Gatchalian, Valenzuela City has remained within the top five performing cities in response to Covid-19 ever since the start of the pandemic.

Building administration is defined in the Standards of Professional Practice Document 205, which is a required document under Section 41 of the Implementing Rules and Regulations of Republic Act 9266 or otherwise known as “The Architecture Act of 2004,” as “beyond maintenance and upkeep functions. It requires the services of a multi-disciplinary professional who can perform a wide range of functions for the efficient and economical operation and maintenance of a building, facility or a complex.”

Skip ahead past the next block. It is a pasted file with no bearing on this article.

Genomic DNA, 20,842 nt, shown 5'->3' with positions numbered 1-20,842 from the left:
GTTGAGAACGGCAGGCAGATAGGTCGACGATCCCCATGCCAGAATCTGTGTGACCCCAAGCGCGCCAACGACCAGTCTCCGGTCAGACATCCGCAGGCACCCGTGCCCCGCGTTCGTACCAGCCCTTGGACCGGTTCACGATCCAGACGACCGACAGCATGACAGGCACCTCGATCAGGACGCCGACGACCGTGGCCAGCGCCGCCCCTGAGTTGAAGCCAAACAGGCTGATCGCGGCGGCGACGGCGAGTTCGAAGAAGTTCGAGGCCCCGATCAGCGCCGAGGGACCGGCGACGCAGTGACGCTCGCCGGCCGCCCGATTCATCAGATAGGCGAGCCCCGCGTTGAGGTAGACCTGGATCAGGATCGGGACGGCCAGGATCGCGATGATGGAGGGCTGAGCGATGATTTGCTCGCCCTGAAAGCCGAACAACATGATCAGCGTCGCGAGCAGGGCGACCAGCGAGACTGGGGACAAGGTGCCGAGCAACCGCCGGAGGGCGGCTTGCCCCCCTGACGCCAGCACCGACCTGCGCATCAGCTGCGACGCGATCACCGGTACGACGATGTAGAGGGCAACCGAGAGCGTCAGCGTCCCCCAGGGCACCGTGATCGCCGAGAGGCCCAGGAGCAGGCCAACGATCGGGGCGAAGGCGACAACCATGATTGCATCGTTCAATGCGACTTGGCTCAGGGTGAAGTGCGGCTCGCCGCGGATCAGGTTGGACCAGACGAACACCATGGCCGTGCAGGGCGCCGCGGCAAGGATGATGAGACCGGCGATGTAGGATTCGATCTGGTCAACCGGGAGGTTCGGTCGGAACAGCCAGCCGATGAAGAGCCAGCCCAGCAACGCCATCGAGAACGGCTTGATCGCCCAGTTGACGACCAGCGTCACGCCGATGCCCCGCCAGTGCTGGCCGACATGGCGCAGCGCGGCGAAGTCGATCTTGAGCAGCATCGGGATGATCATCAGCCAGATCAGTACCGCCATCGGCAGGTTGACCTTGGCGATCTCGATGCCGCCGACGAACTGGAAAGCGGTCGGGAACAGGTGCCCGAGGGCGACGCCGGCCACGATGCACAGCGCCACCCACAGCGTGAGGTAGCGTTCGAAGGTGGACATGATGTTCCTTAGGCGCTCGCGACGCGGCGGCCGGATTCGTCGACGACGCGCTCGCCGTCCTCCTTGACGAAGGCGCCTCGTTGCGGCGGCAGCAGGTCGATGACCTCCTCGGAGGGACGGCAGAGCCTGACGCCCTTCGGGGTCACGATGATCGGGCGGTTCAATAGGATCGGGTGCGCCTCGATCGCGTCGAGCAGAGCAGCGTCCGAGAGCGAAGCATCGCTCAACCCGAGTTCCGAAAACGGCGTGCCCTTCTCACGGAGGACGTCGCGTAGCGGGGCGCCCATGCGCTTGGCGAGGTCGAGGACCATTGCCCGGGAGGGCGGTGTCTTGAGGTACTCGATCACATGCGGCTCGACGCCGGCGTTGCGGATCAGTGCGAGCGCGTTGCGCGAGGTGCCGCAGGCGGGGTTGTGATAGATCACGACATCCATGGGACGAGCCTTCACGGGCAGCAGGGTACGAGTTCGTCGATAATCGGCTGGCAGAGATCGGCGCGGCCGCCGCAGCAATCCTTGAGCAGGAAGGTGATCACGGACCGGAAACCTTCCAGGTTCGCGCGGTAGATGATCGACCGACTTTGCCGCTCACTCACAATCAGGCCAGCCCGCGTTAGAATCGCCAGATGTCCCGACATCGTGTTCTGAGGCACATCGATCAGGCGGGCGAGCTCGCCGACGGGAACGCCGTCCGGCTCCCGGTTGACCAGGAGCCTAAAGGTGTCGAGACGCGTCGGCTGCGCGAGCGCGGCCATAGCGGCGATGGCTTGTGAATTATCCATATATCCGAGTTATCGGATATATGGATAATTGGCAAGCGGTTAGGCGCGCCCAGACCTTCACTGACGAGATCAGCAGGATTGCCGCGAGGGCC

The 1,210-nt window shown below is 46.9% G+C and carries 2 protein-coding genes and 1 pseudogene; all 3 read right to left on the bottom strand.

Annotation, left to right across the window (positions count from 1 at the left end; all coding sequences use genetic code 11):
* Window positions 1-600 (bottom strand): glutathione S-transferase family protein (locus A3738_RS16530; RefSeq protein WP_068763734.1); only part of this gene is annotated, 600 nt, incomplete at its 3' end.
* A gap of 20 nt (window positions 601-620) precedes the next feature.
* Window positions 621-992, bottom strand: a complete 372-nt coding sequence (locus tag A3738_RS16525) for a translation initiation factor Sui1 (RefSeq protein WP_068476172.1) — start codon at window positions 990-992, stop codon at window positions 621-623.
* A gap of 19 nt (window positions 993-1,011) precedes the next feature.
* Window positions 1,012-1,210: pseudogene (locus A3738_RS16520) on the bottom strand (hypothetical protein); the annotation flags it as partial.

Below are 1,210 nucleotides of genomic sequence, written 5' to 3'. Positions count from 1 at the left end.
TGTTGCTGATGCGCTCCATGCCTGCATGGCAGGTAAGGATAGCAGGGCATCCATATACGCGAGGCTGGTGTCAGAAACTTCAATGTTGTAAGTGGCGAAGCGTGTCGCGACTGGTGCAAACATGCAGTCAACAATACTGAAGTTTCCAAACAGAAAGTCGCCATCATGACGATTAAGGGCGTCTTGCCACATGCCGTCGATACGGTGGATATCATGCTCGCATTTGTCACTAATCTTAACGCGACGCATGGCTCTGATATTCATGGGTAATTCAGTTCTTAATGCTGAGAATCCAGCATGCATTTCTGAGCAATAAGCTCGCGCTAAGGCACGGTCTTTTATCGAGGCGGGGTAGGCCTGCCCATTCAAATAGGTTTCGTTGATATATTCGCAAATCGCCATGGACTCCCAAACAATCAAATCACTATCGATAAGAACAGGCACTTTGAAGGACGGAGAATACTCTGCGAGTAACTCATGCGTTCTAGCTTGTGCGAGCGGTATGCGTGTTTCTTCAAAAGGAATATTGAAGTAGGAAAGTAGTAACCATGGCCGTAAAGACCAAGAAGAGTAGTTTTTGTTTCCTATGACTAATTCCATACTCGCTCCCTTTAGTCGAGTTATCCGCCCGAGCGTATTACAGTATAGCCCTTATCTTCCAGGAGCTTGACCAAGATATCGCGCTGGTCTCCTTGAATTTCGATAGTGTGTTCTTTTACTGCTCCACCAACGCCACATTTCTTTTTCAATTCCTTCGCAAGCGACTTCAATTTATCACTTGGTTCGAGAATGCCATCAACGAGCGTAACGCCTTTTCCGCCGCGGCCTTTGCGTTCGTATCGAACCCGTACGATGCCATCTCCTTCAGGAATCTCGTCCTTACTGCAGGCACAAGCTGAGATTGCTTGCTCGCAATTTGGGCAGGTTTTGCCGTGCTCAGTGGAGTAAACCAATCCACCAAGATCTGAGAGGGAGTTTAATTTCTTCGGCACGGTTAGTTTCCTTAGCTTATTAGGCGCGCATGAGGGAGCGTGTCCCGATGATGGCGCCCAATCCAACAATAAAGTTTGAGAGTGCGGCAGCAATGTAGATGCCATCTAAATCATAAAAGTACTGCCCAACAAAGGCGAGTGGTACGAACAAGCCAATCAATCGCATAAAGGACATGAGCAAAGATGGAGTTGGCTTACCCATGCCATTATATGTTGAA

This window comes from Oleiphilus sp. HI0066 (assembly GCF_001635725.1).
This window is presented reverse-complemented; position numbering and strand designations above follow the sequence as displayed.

True enough, building administration at VCEH is more than just repairing what is broken. It involves space planning with respect to infection control, environmental management, preventive maintenance, fire and safety hazard management and the overall cleanliness of the facility. It can sometimes be quite challenging, especially during this time.

VCEH’s response to the pandemic started off as early as Feb. 12, 2020, as the city, through the Office of the Building Administrator in coordination with the Public Information Office and City Health Office, implemented an information drive posting infographics at strategic locations within the hospital wherein the general public can read and be informed of the threat of Covid-19 and its prevention.